By Andrew Cohen
Saul Rodriguez ’19 emigrated to the United States from Tijuana, Mexico, when he was 9. Classmate Xiuyuan Hu ’19 did the same, from Chengdu, China, when he was 13.
When they first arrived in the U.S., the notion of attending college—let alone working for a judge during law school—ranged anywhere from highly optimistic to downright absurd. Yet this summer, you can find them in high-level chambers.
Selected by the Mexican American Bar Association (MABA) Federal Judicial Externship Program, Rodriguez will work for Judge Jesus Bernal in the Central District of California. Selected by the Sonia & Celina Sotomayor Judicial Internship Program, Hu will work for Judge Norma Ruiz of the New York Supreme Court.
Both are the first Berkeley Law students chosen by the respective programs. Some of their classmates will also work for judges through other diversity pipeline initiatives—including the Just the Beginning Foundation’s judicial internship program founded in 2011 through the leadership of Eastern District of Virginia Judge Gerald Bruce Lee.
“I had no idea that I’m the first from our school to be chosen under this program until Eric Stern told me,” Hu said. “It’s definitely a great honor.”
Stern, Director of Operations for Berkeley Law’s Career Development Office, played a pivotal role in both students landing these prime opportunities.
“Eric spoke to our La Raza Student Association summer job search panel and I later met with him and Erin Clarke, my Legal Research & Writing instructor, to talk about my interests and create a plan,” Rodriguez said. “I learned of the MABA program from La Raza co-chairs Erika Villaseńor ’18 and Miguel Zavala ’18, filed the application, and went on follow-up interviews. I don’t think I would’ve been able to do it without those support systems. I’m extremely grateful they were there to help.”
Stern noted that judicial internship diversity pipeline programs provide students of color, LGBT and first-generation students “an invaluable opportunity to work with judges who are generous mentors.”
“Saul and Xiuyuan are going to have transformative experiences this summer in terms of what they’ll learn from their judges, but also because of the connections they’ll make to the successful, dedicated attorneys and judges who are stakeholders in these programs,” Stern said.
Accent on ambition
Hu hopes to pursue a career that enables him “to become a creative litigator. I want to get a grasp of how courts are run on a daily basis,” he said. “I’m definitely interested in a clerkship down the road and even becoming a judge if that’s possible.”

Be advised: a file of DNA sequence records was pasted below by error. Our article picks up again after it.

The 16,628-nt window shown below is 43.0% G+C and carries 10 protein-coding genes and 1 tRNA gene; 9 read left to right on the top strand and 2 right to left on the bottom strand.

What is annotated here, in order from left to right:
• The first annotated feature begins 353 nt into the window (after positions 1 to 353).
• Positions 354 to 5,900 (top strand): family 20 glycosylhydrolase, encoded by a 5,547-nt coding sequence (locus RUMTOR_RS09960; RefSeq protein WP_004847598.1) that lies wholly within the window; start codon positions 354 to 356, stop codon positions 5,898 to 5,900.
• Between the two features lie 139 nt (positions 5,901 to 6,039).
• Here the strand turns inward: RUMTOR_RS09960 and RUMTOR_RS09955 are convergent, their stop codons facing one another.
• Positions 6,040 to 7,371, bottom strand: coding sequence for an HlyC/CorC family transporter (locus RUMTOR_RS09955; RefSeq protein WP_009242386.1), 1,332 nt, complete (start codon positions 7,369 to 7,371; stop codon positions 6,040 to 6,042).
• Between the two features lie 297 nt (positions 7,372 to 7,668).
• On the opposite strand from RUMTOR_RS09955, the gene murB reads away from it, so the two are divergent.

The same holds true for Rodriguez, who spent three years as a bilingual elementary school teacher in Chicago through Teach for America—then two more as an ESL instructor in Los Angeles—before starting law school.
“Clerks, judges … those positions of great influence aren’t always readily available to people of color,” he said. “In a way, considering the possibility of holding those positions is driven by the same factors that brought me to law school: to give people of color a greater voice.”
“The most rewarding part of law school has been seeing how much of a voice our affinity groups and organizations have within Berkeley Law’s community,” he said. “My professors and classmates are some of the most passionate and impressive people I’ve ever met, but they also reflect an empathy and awareness that is necessary for social advancement.”
After graduating from UC Berkeley in 2014, Hu interned at a small law firm that focused on personal injury cases—then volunteered at the Buddhist Hsi Lai Temple in Southern California. Keenly interested in Zen, he also participated in a short monastic training program in 2015.
Earlier this year, Hu got word of the Sotomayor Program, which seeks to cultivate and develop future leaders by placing high school and law school students in judicial internships at courts throughout New York City. The program also aims to increase diversity in the legal profession by educating and empowering students from underserved communities and diverse backgrounds.
After passing the initial screening, Hu had a FaceTime interview with one of the Sotomayor Program directors and soon after he was matched with Judge Ruiz. Hu will attend an orientation session on May 20 before embarking on his summer odyssey.
“My interviewer told me there are some networking opportunities that come along with this program,” he said. “For many reasons, I’m excited to get started.”